15. In order to meet their responsibility to respect human rights,
business enterprises should have in place policies and processes
appropriate to their size and circumstances, including:
(a) A policy commitment to meet their responsibility to respect
(b) A human rights due diligence process to identify, prevent,
mitigate and account for how they address their impacts on human rights;
(c) Processes to enable the remediation of any adverse human rights
impacts they cause or to which they contribute.
*B. Operational principles*
16. As the basis for embedding their responsibility to respect human
rights, business enterprises should express their commitment to meet
this responsibility through a statement of policy that:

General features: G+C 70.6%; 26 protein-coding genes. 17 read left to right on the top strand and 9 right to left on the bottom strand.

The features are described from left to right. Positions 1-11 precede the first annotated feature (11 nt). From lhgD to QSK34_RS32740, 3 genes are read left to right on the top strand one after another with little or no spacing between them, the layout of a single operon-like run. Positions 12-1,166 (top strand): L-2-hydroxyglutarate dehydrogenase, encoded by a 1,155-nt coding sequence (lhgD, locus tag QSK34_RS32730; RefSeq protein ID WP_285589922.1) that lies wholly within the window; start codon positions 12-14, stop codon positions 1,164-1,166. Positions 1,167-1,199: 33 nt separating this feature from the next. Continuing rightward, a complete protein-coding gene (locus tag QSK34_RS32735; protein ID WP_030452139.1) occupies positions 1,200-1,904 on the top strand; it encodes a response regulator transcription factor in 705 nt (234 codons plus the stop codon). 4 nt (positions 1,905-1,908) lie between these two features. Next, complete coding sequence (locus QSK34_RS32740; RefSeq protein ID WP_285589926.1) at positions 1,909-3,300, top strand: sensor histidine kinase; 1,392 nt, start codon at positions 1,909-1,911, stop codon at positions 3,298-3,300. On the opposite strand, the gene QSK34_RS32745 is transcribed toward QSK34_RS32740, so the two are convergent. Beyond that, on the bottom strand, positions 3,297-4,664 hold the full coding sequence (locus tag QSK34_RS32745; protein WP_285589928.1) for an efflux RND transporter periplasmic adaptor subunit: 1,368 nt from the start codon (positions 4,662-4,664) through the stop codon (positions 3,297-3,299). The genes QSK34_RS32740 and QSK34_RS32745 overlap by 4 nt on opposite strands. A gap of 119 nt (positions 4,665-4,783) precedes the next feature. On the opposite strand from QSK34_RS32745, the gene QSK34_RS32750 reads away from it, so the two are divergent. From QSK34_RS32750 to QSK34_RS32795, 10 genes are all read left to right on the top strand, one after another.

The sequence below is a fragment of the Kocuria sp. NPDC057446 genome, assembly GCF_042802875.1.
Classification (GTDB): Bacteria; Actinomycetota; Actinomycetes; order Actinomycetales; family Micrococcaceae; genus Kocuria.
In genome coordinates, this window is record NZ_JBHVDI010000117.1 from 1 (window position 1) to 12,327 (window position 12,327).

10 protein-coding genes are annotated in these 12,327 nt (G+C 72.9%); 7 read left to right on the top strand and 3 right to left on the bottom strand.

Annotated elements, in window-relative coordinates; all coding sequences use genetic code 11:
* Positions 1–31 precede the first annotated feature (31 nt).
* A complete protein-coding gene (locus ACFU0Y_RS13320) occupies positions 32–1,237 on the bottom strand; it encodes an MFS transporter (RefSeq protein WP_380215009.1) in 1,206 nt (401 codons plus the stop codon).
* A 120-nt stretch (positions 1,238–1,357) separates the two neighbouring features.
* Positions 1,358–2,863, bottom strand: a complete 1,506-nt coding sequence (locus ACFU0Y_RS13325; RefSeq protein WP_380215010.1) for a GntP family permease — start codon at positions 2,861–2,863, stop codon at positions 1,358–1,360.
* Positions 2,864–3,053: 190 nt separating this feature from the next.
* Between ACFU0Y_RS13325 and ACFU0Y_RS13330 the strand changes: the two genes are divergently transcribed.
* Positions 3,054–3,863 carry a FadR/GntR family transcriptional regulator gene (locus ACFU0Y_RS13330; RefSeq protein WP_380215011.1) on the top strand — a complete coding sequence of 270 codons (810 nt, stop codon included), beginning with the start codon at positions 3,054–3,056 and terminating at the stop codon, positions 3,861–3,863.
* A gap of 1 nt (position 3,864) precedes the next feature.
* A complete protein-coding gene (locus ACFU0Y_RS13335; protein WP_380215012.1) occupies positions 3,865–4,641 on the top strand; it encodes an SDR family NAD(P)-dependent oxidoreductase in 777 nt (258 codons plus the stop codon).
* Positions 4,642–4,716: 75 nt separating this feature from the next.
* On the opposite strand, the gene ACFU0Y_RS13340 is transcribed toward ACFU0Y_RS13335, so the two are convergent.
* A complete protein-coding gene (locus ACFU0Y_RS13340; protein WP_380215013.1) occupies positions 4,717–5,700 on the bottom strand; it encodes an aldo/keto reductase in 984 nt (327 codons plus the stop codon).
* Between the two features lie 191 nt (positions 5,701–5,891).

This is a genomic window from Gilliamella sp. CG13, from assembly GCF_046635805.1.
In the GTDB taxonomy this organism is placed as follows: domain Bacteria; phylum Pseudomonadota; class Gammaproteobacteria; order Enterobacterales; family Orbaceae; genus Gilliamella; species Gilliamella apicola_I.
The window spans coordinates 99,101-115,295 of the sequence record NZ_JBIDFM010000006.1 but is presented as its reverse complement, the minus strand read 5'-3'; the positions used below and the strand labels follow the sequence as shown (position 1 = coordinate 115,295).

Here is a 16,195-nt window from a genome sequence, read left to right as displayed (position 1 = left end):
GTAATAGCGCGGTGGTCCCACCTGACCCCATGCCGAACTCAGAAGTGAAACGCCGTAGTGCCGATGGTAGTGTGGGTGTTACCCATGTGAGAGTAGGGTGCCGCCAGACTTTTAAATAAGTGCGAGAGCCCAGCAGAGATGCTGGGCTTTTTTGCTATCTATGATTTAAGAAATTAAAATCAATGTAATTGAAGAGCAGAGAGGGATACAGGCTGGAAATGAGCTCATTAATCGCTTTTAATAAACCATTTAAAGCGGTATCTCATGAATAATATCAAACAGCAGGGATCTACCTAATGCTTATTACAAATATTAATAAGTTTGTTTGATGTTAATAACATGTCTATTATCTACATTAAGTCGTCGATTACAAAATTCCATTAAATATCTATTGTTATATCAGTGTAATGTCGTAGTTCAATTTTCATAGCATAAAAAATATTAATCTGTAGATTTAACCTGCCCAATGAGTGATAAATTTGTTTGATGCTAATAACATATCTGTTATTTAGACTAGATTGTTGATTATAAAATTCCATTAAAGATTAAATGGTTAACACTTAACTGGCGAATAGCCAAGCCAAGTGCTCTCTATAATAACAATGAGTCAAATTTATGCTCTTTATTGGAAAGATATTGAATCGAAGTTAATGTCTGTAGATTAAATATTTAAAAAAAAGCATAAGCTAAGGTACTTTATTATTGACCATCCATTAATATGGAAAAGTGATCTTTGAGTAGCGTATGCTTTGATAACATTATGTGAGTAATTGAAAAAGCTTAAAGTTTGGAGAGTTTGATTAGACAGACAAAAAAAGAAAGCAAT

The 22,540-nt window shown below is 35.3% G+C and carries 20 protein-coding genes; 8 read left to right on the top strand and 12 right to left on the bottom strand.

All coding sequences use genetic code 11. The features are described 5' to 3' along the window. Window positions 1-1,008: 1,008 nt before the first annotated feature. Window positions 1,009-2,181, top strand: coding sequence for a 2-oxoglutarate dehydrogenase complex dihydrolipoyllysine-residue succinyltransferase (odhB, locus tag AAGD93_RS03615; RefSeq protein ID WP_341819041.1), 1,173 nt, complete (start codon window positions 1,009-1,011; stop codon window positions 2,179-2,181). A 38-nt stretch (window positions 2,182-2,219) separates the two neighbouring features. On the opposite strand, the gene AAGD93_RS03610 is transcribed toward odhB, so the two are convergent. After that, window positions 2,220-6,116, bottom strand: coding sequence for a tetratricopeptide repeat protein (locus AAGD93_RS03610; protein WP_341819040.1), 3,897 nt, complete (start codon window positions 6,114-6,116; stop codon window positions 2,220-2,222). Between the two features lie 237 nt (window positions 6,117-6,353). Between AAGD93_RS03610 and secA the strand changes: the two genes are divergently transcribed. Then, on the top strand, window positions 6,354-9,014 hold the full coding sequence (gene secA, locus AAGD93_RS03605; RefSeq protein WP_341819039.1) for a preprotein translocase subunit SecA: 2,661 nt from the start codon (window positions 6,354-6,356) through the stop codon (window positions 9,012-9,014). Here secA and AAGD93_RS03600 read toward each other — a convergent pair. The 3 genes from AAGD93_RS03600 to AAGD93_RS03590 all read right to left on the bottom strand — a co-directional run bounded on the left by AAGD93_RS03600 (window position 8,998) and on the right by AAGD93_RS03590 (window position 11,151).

(a) Is approved at the most senior level of the business enterprise;
(b) Is informed by relevant internal and/or external expertise;
(c) Stipulates the enterprise’s human rights expectations of
personnel, business partners and other parties directly linked to
its operations, products or services;
(d) Is publicly available and communicated internally and externally
to all personnel, business partners and other relevant parties;
(e) Is reflected in operational policies and procedures necessary to
embed it throughout the business enterprise.
*Human rights due diligence*
17. In order to identify, prevent, mitigate and account for how they
address their adverse human rights impacts, business enterprises should
carry out human rights due diligence. The process should include
assessing actual and potential human rights impacts, integrating and
acting upon the findings, tracking responses, and communicating how